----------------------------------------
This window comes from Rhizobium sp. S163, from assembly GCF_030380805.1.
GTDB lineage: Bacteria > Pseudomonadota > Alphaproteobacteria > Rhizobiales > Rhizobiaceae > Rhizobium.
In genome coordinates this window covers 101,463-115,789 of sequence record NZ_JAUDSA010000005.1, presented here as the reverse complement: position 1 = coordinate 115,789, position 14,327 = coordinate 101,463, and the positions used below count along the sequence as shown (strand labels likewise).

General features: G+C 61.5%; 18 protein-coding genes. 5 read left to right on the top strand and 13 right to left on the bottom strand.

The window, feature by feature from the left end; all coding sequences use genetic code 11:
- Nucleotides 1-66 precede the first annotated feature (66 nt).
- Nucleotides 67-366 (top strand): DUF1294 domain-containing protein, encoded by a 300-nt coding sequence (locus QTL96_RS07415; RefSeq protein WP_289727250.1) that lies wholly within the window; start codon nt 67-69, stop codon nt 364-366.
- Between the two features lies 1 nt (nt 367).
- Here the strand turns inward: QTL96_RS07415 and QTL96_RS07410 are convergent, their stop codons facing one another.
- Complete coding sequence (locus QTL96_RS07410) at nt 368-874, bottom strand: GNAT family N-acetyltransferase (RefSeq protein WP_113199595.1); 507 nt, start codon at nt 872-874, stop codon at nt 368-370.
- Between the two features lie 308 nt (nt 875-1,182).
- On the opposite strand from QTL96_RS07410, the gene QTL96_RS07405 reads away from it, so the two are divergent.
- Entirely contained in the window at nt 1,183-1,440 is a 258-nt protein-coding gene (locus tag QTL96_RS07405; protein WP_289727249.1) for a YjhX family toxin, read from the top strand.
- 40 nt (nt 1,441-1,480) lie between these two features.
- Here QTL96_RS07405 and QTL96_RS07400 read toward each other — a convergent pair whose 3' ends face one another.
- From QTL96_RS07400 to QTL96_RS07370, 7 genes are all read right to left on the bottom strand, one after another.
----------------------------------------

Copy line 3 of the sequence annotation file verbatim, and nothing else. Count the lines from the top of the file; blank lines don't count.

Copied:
In genome coordinates this window covers 101,463-115,789 of sequence record NZ_JAUDSA010000005.1, presented here as the reverse complement: position 1 = coordinate 115,789, position 14,327 = coordinate 101,463, and the positions used below count along the sequence as shown (strand labels likewise).